Hong Kong faces a unique set of problems. Coronavirus followed six months of political unrest and violence, as popular protests against a now-shelved extradition law with mainland China became smaller, often violent, protests by young activists. Prior to this, the retail sector had been on the slide since 2014 due to lower spending from Chinese tourists.
The city has not suffered a total lockdown, though schools have been closed until after Easter, and most people have continued to work almost as normal. However, the closure of the border with mainland China has crippled the hospitality industry, with single-figure occupancy rates. The government has announced a series of moves to support SMEs, especially in the retail and F&B sectors, and plans to give HK$10,000 ($1,287; €1,173) to every permanent resident to stimulate the economy.

The protests began to affect real estate in the latter part of 2019. Cushman & Wakefield data show office rents fell 2.5 percent city-wide and 6.9 percent quarter-on-quarter in the Central office district in the fourth quarter. The broker predicts a further fall in the overall market of 10-15 percent this year, and 13-18 percent in Central.

Meanwhile, retail rents in the prime shopping district of Causeway Bay fell 13.9 percent in the last quarter of 2019 to reach a 10-year low. Rents in prime retail districts will fall a further 10-15 percent in the first half of this year, Cushman predicts. Investment volumes (deals above HK$100 million) also fell to a decade low of HK$46.93 billion, just 30 percent of the five-year quarterly average.

A strong local listed and private investor market means fewer institutional investors are active in Hong Kong, although it has been a target for China and pan-Asia funds. The political upheaval has been a headache for investment managers, as some LPs, especially those from the US, have designated Hong Kong as an oppressive government and thus somewhere they will not invest for ethical reasons.

Déjà vu?

The real estate community has been stoic, not least because it’s been here before with the 2003 SARS epidemic. And the Hong Kong economy was stronger prior to the coronavirus than in the run-up to SARS, says Andrew Moore, chief executive of Hong Kong-based investment manager Pamfleet.

“SARS came only a couple of years after the bursting of the dotcom bubble and only five years after the Asian financial crisis, so the economy was severely weakened,” says Moore. “Prior to the coronavirus, the economy was in good shape, with very low unemployment. The retail sector, which had been suffering anyway, was affected by the protests, but the office, logistics and residential markets had kept on rising.”

So far, Hong Kong real estate professionals expect the coronavirus to behave like SARS, with a sharp dip in activity, followed by a strong recovery once the virus dissipates in warmer weather.

There have been a number of distressed asset sales, mainly by over-leveraged residential investors, but the investment market is largely stalled, say brokers. Moore says: “Most Hong Kong real estate investors are low-geared and under no pressure to sell. They are particularly reluctant to sell because everyone remembers SARS and the huge gains made when the market started to recover.”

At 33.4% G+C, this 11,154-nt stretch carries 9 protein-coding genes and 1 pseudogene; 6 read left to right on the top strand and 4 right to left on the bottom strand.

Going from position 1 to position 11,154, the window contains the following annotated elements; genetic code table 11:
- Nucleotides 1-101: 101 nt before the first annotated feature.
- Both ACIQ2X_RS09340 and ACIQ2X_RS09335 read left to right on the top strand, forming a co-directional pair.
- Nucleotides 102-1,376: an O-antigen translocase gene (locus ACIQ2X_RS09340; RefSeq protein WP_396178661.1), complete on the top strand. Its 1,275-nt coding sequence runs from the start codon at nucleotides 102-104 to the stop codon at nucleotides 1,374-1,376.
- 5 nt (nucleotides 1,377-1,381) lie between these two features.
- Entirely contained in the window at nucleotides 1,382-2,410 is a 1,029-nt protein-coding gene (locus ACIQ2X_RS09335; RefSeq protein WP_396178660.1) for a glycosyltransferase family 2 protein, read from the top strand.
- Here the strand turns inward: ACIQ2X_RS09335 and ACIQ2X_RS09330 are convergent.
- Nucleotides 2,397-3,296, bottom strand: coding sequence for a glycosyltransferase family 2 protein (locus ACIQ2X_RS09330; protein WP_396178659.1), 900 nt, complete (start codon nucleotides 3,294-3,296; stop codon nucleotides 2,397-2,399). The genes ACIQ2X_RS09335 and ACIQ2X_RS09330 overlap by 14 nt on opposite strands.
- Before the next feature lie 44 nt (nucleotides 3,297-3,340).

The first question for investors is whether the recovery will follow the same pattern as SARS. Simon Smith, head of Asia-Pacific research at Savills, says: “If this outbreak is similar, we can expect the worst economic damage to occur over the first half of the year, with a swift recovery in the second.

“However, a lot depends on how you model the recovery phase, whether it’s a ‘V,’ a ‘U’ or an ‘L’. As businesses return to work and financial markets right themselves, a second half pull back is possible but is now looking less likely due to the spread of the virus elsewhere and the impact on the global economy. The critical variable at the moment is how covid-19 impacts European and North American economies at a time when the outbreak seems to be stabilizing in Greater China.”

The second question is whether the protests and violence will resume again in the summer or when the the virus recedes. Opinion is divided on this; many expats in the real estate business are gloomy about Hong Kong’s prospects as they see no change of rapprochement between government and protestors. Intermittent protests could permanently reduce mainland China visitor numbers and subdue the retail and hospitality

However, others believe a political settlement is around the corner. Allan Lee, managing director at Pamfleet Hong Kong, expects reforms to be introduced prior to the Legislative Council elections in September, allowing voters more say, which will take the sting out of the protests. There are also plans to deliver more public and private housing, as housing affordability is the main gripe of the city’s residents.

He is sanguine about the post-recovery opportunities: “The difficulty is in finding a willing seller of an en-bloc asset.”

Yet he also notes that new capital is already circling the market: “We see new families and new funds in the market, while the previously active are not doing so much.”

In the longer term: “The key to Hong Kong’s future is integration with the rest of the Greater Bay Area, which opens up huge opportunities for individuals and businesses. The GBA needs Hong Kong’s legal and financial systems to speed up its reform and

Hong Kong is now linked to the Chinese mainland by high-speed rail networks that can take commuters to Guangzhou within an hour. Being part of the GBA effectively increases Hong Kong’s land mass. However, so far the public has been wary of the project and of further integration with China, even though it is enshrined in law.

Lee says: “Many of the real estate opportunities in Hong Kong going forward will be related to the GBA. There is a lot of growth there to exploit.”